We get so used to the world.
We coast through our daily routines, going through motions that we have been through a thousand times before.
It is no wonder that we stop seeing the wonder of it all.
But the wonder is there, all around us, all the time—whether we acknowledge it or not.
And that’s what poetry is. A human attempt to comprehend and share personal experiences of the things that exist just beyond our perception and comprehension.
Although they may be beyond us, we can glimpse when we make art in different ways and in those glimpses we can deepen our understanding of what it means to be alive.
But poets don’t make poetry by grasping at the world and squeezing it until they get some meaning out of it—if they did that both the world and the words to describe it would quickly slip through their fingers.
Instead, poets learn how to see poetry. They learn how to notice it in their daily lives and the world around them. Then they just live. They go about their lives and when poetry pops up in daily life, in a kettle boiling over or a worn out piece of clothing, they see it without trying.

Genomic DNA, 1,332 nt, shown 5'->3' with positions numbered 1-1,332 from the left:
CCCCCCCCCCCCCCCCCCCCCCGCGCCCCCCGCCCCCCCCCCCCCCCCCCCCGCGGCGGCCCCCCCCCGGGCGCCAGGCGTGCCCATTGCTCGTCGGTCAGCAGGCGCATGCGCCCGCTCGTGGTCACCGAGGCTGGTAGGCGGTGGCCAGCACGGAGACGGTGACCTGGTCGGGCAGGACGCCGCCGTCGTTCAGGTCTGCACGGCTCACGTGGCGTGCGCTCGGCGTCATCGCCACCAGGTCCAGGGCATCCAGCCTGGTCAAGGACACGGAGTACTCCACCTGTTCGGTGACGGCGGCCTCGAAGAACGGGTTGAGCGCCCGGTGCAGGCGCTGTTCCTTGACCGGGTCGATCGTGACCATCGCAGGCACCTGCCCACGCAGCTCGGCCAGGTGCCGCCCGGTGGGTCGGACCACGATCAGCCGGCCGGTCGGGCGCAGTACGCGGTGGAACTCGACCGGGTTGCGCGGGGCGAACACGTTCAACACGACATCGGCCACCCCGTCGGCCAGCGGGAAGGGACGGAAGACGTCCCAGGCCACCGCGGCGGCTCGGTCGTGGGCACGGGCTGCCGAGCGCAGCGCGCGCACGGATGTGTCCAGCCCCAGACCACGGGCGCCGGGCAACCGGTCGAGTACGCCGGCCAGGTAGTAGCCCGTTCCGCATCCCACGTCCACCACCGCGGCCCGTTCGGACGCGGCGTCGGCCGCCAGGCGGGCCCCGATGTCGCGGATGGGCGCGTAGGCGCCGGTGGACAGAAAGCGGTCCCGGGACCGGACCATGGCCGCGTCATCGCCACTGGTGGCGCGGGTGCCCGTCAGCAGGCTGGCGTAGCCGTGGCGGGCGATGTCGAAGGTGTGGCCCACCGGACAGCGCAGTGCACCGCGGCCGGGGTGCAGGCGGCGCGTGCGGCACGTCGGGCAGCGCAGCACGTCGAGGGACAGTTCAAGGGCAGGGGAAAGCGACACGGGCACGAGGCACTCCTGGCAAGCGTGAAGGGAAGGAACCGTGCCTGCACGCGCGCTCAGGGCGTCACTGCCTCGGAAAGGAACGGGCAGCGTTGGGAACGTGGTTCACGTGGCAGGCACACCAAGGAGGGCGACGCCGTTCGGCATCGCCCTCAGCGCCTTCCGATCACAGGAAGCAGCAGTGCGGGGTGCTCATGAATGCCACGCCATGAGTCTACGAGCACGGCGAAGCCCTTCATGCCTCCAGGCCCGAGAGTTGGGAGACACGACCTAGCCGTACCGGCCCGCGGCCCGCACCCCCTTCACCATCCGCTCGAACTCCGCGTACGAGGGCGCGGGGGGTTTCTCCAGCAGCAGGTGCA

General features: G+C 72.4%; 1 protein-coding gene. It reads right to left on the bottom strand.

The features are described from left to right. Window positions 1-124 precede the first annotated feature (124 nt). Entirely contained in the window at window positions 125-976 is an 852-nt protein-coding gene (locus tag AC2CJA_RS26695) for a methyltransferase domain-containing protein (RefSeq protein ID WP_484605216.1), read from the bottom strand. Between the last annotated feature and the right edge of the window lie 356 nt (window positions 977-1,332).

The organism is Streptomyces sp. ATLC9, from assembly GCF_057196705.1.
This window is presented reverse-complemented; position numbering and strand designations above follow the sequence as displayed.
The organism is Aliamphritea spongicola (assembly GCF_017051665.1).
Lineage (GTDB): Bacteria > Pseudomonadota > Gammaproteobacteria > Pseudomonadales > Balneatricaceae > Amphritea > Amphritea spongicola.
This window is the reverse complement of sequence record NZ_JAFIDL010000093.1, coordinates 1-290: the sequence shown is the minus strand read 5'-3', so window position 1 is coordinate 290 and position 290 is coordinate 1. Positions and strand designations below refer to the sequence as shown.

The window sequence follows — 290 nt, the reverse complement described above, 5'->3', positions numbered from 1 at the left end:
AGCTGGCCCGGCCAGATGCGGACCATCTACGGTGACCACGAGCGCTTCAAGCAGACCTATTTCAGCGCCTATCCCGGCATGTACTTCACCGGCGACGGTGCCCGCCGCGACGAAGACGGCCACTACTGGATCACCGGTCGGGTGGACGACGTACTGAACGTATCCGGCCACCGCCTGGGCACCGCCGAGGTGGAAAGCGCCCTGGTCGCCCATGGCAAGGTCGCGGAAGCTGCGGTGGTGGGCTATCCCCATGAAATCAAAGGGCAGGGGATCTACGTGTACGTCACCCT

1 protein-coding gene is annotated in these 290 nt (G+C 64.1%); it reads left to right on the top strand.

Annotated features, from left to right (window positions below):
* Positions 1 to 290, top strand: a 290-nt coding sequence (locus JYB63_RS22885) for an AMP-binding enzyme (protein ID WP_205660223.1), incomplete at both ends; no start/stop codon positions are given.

If we can learn how to see poetry in everything then before long we might find ourselves moved and enriched by some of the simplest things—things we might otherwise have overlooked.
To start seeing poetry we just have to start seeing. Slow down. Stop merely looking at the world and start really seeing it. Take in all the millions of details in every moment that make this world so wonderful.
“…Whoever you are, no matter how lonely,
the world offers itself to your imagination,
calls to you like the wild geese, harsh and exciting—
over and over announcing your place
in the family of things.”
~ Mary Oliver
Author & artist: Mike Medaglia
Editor: Khara-Jade Warren